The Mattress Warehouse Mattress Recycling Program
The Mattress Warehouse Mattress Recycling Program is changing mattress recycling!
About 30 million mattresses a year are sent to U.S. landfills where they occupy a lot of space and take a long time to decompose. Discarded mattresses left on the street can become a public health hazard by attracting bed bugs and other vermin.
In 2013 Connecticut, Rhode Island and California passed mattress recycling laws that set up non-profit organizations to implement and run mattress recycling programs. They are the only states to do so thus far.
Discarded Mattress Facts
- Over 30 million mattresses are sent to landfills across the country each year
- Mattresses range in size from 27 to 60 cubic feet and average 60 lbs.
- Mattresses decompose slowly in a landfill, often taking over a decade
- Mattresses absorb hazardous materials and store flammable pockets of air
- If thrown in machinery, mattresses can destroy compactors due to bulkiness and metal coils
The Impact of Mattress Recycling at Mattress Warehouse
In partnership with Nashville’s Spring Back Mattress Recycling, Mattress Warehouse is diverting more than 20,000 used mattresses per year from community landfills.
The Spring Back crew recycles 90 percent of materials by deconstructing the old mattress and using the materials for other purposes. Foam and cloth may be sold for use as carpet padding or insulation. The high quality steel springs are melted and sold to steel companies, the wood sold to wood chippers for fuel.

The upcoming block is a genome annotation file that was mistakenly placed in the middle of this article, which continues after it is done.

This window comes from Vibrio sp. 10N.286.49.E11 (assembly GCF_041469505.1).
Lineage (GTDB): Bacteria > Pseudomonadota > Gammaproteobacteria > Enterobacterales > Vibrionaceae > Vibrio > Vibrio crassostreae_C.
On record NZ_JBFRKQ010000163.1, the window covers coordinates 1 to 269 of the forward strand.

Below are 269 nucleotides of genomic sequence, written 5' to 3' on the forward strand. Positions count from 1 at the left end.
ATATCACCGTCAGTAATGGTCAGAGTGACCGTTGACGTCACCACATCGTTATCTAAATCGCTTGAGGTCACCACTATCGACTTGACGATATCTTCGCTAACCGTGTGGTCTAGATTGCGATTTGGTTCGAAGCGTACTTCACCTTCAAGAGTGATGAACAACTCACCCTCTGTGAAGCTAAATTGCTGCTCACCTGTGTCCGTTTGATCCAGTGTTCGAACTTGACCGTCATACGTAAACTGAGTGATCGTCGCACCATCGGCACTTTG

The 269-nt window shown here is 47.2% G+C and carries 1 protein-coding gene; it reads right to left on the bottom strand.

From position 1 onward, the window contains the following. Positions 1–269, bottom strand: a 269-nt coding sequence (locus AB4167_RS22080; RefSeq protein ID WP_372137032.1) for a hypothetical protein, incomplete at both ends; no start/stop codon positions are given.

In just a few minutes, the Spring Back crew can disassemble a mattress that would take years to decompose in a landfill.
What’s In a Mattress?
A mattress is made up of metal (mostly steel), wood, cotton batting, paper, fiberfill, urethane foam, and other miscellaneous textiles.
It typically has 9 pounds of cotton and 25 pounds of steel. Its composition is roughly:
- 30% metal
- 38% cotton
- 10% foam
- 4 % wool shoddy
About Spring Back Mattress Recycling
The Spring Back mattress recycling project is the brainchild of the Belmont University chapter of ENACTUS (formerly Students In Free Enterprise), an international student organization attempting to affect social change through free enterprise. The mattress recycling operation employs formerly incarcerated men in an effort to help them pick up the pieces of their lives. At the ENACTUS World Cup competition in Washington, DC in September 2012, Belmont’s Spring Back mattress recycling program won first place out of ideas submitted by 38 countries.
You can read much more about the Spring Back Recycling program here.
- National Public Radio’s Morning Edition featured this report about Spring Back Mattress Recycling in January 2012. Belmont University Finance Professor and Spring Back President John Gonas, and IMS Vice President of Operations Andrew Bloomfield were interviewed (Morning Edition January 18, 2012).
- Spring Back President Dr. John Gonas and Mattress Warehouse VP Operations Andrew Bloomfield discussed mattress recycling on All Sides with Ann Fisher on Columbus public radio station WOSU-FM on May 14, 2013 (All Sides).